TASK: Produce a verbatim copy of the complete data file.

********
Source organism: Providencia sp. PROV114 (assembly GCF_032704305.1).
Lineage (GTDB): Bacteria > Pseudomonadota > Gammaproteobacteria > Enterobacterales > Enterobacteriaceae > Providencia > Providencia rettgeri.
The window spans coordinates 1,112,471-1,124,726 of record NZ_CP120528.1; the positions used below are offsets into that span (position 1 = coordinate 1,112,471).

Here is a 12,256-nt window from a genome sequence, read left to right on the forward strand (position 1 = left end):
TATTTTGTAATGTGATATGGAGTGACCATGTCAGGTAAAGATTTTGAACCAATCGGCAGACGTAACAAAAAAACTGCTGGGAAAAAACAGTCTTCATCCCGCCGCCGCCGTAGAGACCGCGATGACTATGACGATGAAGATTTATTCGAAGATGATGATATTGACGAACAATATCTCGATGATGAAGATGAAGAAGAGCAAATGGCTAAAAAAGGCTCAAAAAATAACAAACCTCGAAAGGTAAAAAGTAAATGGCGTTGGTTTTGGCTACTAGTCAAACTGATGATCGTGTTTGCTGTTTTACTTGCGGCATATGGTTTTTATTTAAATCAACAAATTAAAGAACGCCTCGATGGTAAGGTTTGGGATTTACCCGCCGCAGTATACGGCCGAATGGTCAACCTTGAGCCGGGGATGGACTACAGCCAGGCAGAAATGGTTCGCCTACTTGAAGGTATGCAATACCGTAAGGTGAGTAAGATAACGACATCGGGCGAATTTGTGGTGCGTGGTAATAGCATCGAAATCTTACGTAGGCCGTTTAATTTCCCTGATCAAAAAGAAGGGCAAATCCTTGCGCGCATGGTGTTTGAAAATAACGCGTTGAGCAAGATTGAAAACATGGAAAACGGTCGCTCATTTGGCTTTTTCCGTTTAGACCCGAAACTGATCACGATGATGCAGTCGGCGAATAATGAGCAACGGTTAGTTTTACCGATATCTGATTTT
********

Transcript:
Source organism: Providencia sp. PROV114 (assembly GCF_032704305.1).
Lineage (GTDB): Bacteria > Pseudomonadota > Gammaproteobacteria > Enterobacterales > Enterobacteriaceae > Providencia > Providencia rettgeri.
The window spans coordinates 1,112,471-1,124,726 of record NZ_CP120528.1; the positions used below are offsets into that span (position 1 = coordinate 1,112,471).

Here is a 12,256-nt window from a genome sequence, read left to right on the forward strand (position 1 = left end):
TATTTTGTAATGTGATATGGAGTGACCATGTCAGGTAAAGATTTTGAACCAATCGGCAGACGTAACAAAAAAACTGCTGGGAAAAAACAGTCTTCATCCCGCCGCCGCCGTAGAGACCGCGATGACTATGACGATGAAGATTTATTCGAAGATGATGATATTGACGAACAATATCTCGATGATGAAGATGAAGAAGAGCAAATGGCTAAAAAAGGCTCAAAAAATAACAAACCTCGAAAGGTAAAAAGTAAATGGCGTTGGTTTTGGCTACTAGTCAAACTGATGATCGTGTTTGCTGTTTTACTTGCGGCATATGGTTTTTATTTAAATCAACAAATTAAAGAACGCCTCGATGGTAAGGTTTGGGATTTACCCGCCGCAGTATACGGCCGAATGGTCAACCTTGAGCCGGGGATGGACTACAGCCAGGCAGAAATGGTTCGCCTACTTGAAGGTATGCAATACCGTAAGGTGAGTAAGATAACGACATCGGGCGAATTTGTGGTGCGTGGTAATAGCATCGAAATCTTACGTAGGCCGTTTAATTTCCCTGATCAAAAAGAAGGGCAAATCCTTGCGCGCATGGTGTTTGAAAATAACGCGTTGAGCAAGATTGAAAACATGGAAAACGGTCGCTCATTTGGCTTTTTCCGTTTAGACCCGAAACTGATCACGATGATGCAGTCGGCGAATAATGAGCAACGGTTAGTTTTACCGATATCTGATTTT